Case Law Details

Case Name : Sony Sales Corporation Vs State of Maharashtra &
Appeal Number : Anr. (Bombay High Court)
Date of Judgement/Order : Writ Petition No.773 of 2021
Related Assessment Year : 21/09/2021

Sony Sales Corporation Vs State of Maharashtra & Anr. (Bombay High Court)

Order of Sales Taxes Officer challenged via writ petition – complete hierarchy of appellate authority/ court is provided under MVAT Act – writ petition not entertained.

Facts- An order passed by the Sales Taxes Officer was challenged in via writ petition. Main issue involved in the matter was is writ petition maintainable despite availability of an alternative remedy under the law.

Conclusion-

Writ petition not maintainable in presence of Statutory Alternative Remedy

The party proceeded against feeling aggrieved by an order passed under the MVAT Act, a complete hierarchy of appellate authority/court is provided thereunder. Invocation of the High Court’s power to issue high prerogative writs under Article 226 of the Constitution in matters relating to levy and collection of tax, in view of such for a made available by the statute, ought not to be permitted as a matter of course or else the will of the people expressed by the legislature in the relevant enactment would be rendered nugatory.It is only in very exceptional cases when a party complains of infringement of fundamental rights, or where facts are not disputed and such party establishes assumption of jurisdiction by an authority without being possessed thereof, or the complaint of a violation of natural justice is so pronounced and gross, that a writ court in the judicious exercise of its discretion may choose to interfere,” the court said.

FULL TEXT OF THE JUDGMENT/ORDER of BOMBAY HIGH COURT

1. An order passed by the Sales Tax Officer dated May 16, 2019 under Section 23(5) of the Maharashtra Value Added Tax Act, 2002 (“MVAT Act”) has been challenged in this writ petition dated January 07, 2020. In between, the petitioner had applied for rectification under Section 24 of the MVAT Act and such application also stands rejected by the Sales Tax Officer by an order dated October 30, 2019.

2. It is not in dispute that both the original order dated May 16, 2019 and the order rejecting the rectification application dated October 30, 2019, are not part of the records. The latter order dated October 30, 2019 is not even challenged in the writ petition. Having regard to the decision of the Supreme Court reported in (2001) 9 SCC 344 [Hindustan Petroleum Corporation Ltd. Vs. Sunita Mehra], we are not inclined to entertain this writ petition.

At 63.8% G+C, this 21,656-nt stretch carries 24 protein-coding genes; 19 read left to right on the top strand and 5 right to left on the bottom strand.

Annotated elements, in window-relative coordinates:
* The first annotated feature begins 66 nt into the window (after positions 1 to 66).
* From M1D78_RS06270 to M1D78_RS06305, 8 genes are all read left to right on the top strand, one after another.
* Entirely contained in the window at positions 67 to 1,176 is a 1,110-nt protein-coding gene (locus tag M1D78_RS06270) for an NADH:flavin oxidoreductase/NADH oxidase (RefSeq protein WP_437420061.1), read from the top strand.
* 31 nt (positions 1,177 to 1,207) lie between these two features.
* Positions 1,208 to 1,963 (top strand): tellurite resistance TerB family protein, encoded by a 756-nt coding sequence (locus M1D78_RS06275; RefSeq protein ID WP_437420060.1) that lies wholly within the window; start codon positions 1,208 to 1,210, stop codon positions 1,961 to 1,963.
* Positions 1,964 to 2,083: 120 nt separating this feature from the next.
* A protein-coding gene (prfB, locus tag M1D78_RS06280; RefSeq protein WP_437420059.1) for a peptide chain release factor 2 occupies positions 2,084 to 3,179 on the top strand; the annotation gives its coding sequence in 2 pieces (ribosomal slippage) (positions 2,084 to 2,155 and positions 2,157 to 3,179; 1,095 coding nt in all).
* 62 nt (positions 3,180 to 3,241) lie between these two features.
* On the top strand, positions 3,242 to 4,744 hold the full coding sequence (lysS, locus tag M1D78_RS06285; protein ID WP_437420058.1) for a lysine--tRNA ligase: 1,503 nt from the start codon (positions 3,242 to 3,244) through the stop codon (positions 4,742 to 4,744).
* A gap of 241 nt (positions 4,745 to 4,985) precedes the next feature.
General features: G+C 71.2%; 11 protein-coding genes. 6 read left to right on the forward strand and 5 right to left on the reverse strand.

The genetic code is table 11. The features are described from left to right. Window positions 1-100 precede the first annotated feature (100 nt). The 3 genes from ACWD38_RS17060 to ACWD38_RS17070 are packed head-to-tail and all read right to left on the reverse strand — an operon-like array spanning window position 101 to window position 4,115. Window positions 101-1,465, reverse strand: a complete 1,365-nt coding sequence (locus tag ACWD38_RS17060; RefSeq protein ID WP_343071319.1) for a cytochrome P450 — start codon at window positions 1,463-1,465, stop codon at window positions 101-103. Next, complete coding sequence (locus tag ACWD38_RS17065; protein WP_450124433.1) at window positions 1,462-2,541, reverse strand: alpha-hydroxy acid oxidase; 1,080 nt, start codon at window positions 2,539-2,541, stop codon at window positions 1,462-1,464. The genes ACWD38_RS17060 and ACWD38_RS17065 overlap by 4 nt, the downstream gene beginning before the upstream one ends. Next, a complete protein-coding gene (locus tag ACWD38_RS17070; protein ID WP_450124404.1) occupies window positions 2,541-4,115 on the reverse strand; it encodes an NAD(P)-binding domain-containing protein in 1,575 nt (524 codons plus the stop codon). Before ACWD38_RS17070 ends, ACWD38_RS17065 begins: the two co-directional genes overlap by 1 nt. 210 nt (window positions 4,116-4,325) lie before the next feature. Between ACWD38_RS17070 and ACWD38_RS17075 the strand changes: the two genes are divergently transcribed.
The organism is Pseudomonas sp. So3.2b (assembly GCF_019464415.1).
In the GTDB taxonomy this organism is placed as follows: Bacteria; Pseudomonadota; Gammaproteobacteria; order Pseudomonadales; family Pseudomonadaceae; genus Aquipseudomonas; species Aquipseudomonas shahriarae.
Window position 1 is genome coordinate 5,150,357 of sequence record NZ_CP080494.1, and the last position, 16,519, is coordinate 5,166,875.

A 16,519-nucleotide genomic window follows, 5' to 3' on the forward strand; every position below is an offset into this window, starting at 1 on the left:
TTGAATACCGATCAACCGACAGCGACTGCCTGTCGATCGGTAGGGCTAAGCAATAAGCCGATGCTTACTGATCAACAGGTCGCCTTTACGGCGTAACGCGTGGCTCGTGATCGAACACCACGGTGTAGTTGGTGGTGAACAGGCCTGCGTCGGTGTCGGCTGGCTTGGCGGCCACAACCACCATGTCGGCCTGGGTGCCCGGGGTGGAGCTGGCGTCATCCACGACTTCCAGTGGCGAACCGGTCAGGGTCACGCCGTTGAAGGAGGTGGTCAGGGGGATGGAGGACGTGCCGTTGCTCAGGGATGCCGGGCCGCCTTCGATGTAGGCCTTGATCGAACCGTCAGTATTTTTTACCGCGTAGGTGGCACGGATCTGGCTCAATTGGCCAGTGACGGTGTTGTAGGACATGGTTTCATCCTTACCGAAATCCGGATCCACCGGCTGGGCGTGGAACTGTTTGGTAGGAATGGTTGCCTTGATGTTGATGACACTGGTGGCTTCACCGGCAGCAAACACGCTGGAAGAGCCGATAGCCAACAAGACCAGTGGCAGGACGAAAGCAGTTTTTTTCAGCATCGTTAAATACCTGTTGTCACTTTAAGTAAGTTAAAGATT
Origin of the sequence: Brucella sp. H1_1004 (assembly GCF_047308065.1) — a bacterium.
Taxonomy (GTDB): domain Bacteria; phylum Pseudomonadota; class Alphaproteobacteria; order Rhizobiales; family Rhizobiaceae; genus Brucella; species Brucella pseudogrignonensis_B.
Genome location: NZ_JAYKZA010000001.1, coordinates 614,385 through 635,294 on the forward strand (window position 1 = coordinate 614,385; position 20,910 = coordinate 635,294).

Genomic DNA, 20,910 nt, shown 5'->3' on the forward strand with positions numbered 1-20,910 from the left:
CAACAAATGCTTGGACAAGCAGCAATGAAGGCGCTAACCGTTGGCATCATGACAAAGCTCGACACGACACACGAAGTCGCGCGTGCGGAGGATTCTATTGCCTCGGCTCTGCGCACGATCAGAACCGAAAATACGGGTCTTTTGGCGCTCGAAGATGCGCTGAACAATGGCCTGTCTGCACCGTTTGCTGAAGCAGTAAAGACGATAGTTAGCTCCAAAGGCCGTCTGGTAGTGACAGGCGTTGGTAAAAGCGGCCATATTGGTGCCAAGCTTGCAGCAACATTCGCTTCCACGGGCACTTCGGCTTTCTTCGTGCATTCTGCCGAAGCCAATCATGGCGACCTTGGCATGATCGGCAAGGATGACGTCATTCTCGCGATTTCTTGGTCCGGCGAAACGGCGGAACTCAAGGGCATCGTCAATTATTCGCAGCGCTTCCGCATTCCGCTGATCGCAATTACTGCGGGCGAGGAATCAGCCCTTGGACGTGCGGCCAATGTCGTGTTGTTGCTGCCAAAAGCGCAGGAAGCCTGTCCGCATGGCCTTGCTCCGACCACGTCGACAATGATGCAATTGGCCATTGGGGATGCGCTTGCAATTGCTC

3. However, we do not propose to dismiss this writ petition only on the above ground. There are two other weighty reasons to do

4. First, an order passed by the Sales Tax Officer could be challenged by an aggrieved assessee in an appeal under Section 26 of the MVAT Act. The time period for filing an appeal, we are informed, is 60 days. Without carrying the orders aforesaid dated May 16, 2019 and October 30, 2019 in an appeal under Section 26 of the MVAT Act within the stipulated time, the writ jurisdiction of this Court has been invoked. There is no reason or explanation as to why the writ petition was not instituted, at least within the stipulated period for preferring an appeal. Although the law of limitation is not applicable to writ proceedings, delay and laches are factors that the Court ought to bear in mind while entertaining a writ petition. Certainly, a litigant cannot knock the doors of the High Court at leisure after lapse of the time period for preferring an In such a case, the Court may refuse to exercise its discretionary power. We may profitably refer to the decision of the Supreme Court reported in AIR 1961 SC 1506 [A.V. Venkateswaran, Collector of Customs, Bombay vs. Ramchand Sobhraj Wadhwani and Another], where it has been held that: